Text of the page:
Results

From the 119 sampled census tracts, 1,507 households were visited. A total of 4,226 people were included, refusal rate was 5.5% (n = 233), resulting in a sample size of 3,993 subjects. Agreement was measured by repeating 10% of the interviews for the following variables: schooling, eye color and smoking. The lowest value for the kappa score (0.72) was obtained for schooling information.

Design effect for the outcome "inadequate frequency of fiber-rich food intake" in the sample was equal to 2.7. This parameter was considered during statistical analysis. The intraclass correlation coefficient was 0.07 (95%CI: 0.02-0.12).

Our sample was predominantly composed of females, adults, people with white skin color, and nearly 70% belonged to socioeconomic level C or lower. Most people do not live alone, do not currently smoke, do not practice physical activity, eat four or more meals a day, and have breakfast, lunch and dinner at home (Table 1). Among the elderly, the oldest person was 104 years old, however only 10 (1.7%) were older than 90.

The inadequate frequency of fiber-rich food intake was 65.6% (95%CI: 64.2-67.1). A higher prevalence was observed among men. Age-group stratified analyses revealed a significantly higher prevalence among teenagers (77.8%), and lower among the elderly (54.6%). Higher prevalence were also found in the following groups: non-white skin color, lower socioeconomic level, smokers, insufficiently active individuals, those who eat fewer than four meals a day and those who do not have main meals at home (Table 1).

Table 2 displays a crude and adjusted analysis of the association between independent covariates and inadequate frequency of fiber-rich food intake. Crude analysis showed that men, younger individuals, those with non-white skin color, with lower socioeconomic levels, smokers, the insufficiently active, those who eat less than four times a day and those who do not have main meals at home present a higher risk for inadequate frequency of fiber-rich food intake. When adjusting for confounders, the variables sex, age group, socioeconomic level, smoking, physical activity and number of daily meals remained associated with the inadequate fiber-rich food intake frequency.

Table 3 shows a crude and adjusted analysis of the association between independent variables and inadequate fiber-rich food intake frequency, by age group. Comparing men and women, apart from adolescents, men were at a higher risk of having inadequate frequency when compared to women. The socioeconomic level was inversely associated with the outcome across all age groups. Among adolescents, living alone was also a risk of inadequate fiber-rich food intake frequency. Adult and elderly smokers were at a higher risk for the outcome (prevalence ratio - PR = 1.14; 95%CI: 1.07-1.21 and PR = 1.26; CI95%: 1.06-1.49, respectively). Physical activity engagement was protective against the inadequate fiber-rich food intake frequency but only among adults (PR = 0.80; 95%CI: 0.74-0.86). Having fewer than four meals a day increased the risk of inadequate frequency intake among adults. The variables skin color and having main meals at home were not associated with the outcome regardless of age group.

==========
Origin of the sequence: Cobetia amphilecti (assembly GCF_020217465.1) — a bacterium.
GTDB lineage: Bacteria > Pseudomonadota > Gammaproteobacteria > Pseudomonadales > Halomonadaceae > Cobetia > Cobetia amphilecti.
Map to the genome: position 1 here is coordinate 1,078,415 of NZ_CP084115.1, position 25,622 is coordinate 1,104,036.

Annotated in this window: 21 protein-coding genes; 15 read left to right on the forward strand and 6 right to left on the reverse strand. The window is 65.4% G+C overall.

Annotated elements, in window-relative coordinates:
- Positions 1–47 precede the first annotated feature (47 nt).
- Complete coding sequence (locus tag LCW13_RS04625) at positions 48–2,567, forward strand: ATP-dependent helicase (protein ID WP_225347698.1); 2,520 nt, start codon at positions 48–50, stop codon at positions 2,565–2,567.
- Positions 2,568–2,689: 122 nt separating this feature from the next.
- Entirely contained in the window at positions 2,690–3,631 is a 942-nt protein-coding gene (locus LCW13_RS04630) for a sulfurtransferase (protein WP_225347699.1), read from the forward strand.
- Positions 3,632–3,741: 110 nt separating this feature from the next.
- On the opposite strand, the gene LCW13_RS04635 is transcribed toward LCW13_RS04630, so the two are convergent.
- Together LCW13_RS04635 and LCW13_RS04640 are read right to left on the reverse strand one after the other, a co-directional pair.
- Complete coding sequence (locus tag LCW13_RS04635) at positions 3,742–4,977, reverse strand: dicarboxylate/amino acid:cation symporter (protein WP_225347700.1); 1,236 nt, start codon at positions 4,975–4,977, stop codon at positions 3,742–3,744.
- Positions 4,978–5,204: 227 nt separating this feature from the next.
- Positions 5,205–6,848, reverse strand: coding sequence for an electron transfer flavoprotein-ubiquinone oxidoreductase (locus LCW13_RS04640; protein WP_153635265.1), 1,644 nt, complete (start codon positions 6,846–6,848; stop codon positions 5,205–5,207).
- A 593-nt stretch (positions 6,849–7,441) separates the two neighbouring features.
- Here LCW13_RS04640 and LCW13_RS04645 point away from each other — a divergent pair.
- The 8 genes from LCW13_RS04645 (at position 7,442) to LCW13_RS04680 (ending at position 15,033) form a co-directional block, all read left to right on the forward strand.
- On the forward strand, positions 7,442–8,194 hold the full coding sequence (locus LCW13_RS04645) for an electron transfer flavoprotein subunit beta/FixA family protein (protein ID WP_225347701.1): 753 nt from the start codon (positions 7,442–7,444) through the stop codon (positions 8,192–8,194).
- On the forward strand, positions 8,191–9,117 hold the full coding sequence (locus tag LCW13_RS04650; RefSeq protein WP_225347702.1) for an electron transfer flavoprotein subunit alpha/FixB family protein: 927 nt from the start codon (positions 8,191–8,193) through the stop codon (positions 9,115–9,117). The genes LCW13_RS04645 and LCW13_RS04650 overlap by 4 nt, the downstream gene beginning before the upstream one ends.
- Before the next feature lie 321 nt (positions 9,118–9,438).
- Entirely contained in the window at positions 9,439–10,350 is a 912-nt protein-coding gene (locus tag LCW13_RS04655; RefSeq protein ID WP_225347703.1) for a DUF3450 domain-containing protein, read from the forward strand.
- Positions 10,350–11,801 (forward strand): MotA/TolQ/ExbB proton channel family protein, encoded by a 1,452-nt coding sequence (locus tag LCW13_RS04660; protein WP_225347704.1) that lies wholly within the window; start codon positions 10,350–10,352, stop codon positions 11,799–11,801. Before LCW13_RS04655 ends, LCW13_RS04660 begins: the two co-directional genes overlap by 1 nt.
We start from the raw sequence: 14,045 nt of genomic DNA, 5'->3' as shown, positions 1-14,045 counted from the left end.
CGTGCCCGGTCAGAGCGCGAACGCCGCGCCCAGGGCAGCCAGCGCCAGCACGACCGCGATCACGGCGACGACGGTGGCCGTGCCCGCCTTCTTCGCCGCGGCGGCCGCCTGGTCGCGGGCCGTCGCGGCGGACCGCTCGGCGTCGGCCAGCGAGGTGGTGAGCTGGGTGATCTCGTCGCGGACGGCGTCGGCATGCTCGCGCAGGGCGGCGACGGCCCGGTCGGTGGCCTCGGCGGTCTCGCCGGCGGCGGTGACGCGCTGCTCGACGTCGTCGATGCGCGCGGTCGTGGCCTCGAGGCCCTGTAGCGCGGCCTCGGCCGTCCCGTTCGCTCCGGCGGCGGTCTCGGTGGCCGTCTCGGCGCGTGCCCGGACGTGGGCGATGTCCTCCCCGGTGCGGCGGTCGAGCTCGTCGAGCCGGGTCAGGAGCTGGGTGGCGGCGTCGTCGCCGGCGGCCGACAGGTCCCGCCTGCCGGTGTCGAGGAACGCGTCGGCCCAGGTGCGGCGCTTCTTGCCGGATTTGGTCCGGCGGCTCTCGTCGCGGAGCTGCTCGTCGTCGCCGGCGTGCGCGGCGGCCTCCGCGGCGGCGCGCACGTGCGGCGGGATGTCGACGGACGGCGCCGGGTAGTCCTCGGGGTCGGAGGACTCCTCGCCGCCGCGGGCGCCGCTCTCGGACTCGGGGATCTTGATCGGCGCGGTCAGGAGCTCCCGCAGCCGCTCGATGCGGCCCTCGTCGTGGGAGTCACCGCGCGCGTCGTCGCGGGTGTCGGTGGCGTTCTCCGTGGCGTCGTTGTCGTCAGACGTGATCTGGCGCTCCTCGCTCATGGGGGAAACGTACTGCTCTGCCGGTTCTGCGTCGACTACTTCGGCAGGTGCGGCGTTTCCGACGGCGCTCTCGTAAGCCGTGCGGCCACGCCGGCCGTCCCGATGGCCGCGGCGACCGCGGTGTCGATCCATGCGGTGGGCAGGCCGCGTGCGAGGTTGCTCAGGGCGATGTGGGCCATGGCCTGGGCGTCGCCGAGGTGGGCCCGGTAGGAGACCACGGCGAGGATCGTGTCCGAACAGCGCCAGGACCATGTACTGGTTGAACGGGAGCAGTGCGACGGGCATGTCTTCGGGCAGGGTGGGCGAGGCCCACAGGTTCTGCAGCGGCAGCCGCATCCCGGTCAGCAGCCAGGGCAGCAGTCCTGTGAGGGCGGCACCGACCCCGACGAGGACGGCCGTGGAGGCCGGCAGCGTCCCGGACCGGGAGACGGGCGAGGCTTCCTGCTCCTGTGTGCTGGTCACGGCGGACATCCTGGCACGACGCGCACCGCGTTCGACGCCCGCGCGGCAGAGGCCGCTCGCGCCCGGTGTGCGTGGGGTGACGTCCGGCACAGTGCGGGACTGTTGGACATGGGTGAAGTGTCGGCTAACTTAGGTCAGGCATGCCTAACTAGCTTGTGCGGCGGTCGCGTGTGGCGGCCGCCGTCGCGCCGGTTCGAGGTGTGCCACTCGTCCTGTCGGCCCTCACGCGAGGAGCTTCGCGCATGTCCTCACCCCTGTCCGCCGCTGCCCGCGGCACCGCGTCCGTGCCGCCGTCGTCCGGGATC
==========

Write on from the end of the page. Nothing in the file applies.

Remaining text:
Figure 1 shows the inverse relation between socioeconomic level and inadequate fiber-rich food intake frequency for all age groups.

An interaction analysis between inadequate frequency of fiber-rich food intake and age in three groups revealed a significant effect modification for the variables living alone, smoking and physical activity, thus supporting our age group-stratified analysis.

A sex-stratified analysis was also carried out and, even though men's inadequate frequency of fiber intake was higher, variables associated with the outcome and association direction were all the same for both genders.

 

Discussion

Inadequate dietary habits and low consumption of fruits, vegetables and fiber have been extensively discussed in the literature, regardless of methods employed in the evaluation of such parameters 17,18,19. The World Health Organization (WHO) & the Food and Agriculture Organization (FAO) 1 have published results on the issue, revealing that only 5-25% of the population follows current guidelines on dietary fiber intake. The same report emphasizes that, in 1998, only six out of fourteen regions evaluated by WHO presented a satisfactory consumption of fruits and vegetables, equal to or above the current recommendation of 400 daily grams per capita.

Although the instrument employed here to evaluate inadequate fiber-rich food intake frequency (frequency questionnaire) is the most appropriate method for estimating dietary habits on population level, it is worth mentioning that it has limitations since it does not consider specific foods, but food groups. In addition, the instrument has not been validated in Brazil. One must consider, however, that because information is collected about food groups, making it less specific, chances are that the instrument is suitable to collect information in different settings and not only in North America. Besides, this instrument aims to screen individuals at higher risk of inadequate fiber intake. On the other hand, the advantages of the instrument, such as ease of use, brief data collection and the ability to grasp seasonal changes in dietary habits throughout the year (as the recall period includes the last twelve months) must be considered.